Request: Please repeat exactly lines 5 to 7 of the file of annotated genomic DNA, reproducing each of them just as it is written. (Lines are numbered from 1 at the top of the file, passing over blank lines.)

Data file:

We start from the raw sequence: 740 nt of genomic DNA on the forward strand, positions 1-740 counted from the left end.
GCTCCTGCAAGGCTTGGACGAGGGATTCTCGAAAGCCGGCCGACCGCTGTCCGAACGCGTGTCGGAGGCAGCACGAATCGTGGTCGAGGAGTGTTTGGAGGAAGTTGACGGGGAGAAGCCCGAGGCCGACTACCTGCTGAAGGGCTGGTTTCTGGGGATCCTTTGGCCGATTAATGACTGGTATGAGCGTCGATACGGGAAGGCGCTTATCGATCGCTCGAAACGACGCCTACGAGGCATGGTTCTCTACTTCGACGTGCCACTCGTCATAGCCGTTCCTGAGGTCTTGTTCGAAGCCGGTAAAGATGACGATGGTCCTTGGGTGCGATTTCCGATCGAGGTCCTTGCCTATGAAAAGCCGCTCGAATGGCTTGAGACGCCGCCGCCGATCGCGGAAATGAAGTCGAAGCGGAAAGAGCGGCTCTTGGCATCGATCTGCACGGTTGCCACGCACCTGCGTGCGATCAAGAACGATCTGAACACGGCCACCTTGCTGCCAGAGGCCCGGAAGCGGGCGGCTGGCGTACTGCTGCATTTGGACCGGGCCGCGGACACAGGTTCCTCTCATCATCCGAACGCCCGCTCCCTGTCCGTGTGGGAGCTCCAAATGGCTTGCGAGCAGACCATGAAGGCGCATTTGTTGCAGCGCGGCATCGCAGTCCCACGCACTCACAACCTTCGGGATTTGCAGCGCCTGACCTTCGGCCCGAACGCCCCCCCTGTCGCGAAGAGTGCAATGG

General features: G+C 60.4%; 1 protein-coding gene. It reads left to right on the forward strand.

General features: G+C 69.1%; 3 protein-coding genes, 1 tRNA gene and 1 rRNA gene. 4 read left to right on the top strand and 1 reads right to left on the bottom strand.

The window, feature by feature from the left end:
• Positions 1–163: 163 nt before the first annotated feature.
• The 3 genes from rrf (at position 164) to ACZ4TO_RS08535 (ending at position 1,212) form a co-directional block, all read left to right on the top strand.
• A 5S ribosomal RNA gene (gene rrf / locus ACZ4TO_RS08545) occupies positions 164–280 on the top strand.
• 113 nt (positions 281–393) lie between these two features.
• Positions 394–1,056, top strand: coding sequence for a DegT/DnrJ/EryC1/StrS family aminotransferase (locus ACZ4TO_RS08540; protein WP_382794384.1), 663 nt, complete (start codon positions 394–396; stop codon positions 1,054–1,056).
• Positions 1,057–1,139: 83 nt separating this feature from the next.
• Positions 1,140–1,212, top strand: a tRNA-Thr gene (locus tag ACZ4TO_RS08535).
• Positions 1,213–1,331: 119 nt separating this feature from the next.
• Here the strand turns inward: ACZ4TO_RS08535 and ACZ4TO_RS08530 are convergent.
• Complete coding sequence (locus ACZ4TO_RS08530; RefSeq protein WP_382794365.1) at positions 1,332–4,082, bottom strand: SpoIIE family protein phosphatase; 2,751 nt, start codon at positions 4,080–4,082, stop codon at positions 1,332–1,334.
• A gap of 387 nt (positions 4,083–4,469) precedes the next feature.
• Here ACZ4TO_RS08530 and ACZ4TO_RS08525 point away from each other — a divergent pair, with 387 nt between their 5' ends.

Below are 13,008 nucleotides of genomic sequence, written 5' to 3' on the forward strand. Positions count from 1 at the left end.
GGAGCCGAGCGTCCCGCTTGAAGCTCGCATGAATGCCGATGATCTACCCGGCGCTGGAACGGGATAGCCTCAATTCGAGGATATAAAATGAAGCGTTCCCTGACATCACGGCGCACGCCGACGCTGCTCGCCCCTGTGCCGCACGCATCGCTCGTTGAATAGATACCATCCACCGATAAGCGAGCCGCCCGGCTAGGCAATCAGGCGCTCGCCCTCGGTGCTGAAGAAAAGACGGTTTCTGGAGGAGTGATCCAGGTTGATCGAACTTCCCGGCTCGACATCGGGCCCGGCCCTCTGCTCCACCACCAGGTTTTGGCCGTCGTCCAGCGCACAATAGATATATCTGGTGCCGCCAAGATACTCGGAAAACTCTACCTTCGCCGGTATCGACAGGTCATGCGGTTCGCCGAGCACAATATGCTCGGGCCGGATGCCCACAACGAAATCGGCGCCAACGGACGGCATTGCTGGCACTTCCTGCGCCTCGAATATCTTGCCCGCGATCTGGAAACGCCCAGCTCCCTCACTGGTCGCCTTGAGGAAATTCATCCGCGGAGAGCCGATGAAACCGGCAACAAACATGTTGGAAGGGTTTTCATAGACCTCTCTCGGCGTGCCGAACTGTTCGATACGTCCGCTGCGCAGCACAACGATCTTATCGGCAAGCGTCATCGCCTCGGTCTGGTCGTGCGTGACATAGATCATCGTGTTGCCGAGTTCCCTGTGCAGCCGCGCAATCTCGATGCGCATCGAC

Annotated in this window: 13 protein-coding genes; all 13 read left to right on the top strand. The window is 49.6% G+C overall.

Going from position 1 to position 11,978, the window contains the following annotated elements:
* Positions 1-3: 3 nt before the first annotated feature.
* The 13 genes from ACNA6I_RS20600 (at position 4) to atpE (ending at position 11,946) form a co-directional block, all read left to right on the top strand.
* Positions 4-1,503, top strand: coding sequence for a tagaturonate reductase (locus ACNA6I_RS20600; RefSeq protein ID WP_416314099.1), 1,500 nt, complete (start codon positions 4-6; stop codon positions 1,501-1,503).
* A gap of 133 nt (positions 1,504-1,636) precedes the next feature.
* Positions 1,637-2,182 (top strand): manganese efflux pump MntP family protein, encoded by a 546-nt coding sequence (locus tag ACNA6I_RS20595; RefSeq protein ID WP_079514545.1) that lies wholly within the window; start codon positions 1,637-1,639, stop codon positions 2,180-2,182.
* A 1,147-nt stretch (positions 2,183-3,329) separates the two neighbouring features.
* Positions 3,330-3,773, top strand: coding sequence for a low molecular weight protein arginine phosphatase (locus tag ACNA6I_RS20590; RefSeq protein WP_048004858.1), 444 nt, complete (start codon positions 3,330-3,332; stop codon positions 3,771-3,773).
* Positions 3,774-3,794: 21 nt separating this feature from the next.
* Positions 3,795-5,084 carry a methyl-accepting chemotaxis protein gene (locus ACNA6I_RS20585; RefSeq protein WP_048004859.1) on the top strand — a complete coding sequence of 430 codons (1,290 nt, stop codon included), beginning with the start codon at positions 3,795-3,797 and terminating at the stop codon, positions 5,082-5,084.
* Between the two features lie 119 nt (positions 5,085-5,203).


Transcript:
The window, feature by feature from the left end:
• Positions 1–163: 163 nt before the first annotated feature.
• The 3 genes from rrf (at position 164) to ACZ4TO_RS08535 (ending at position 1,212) form a co-directional block, all read left to right on the top strand.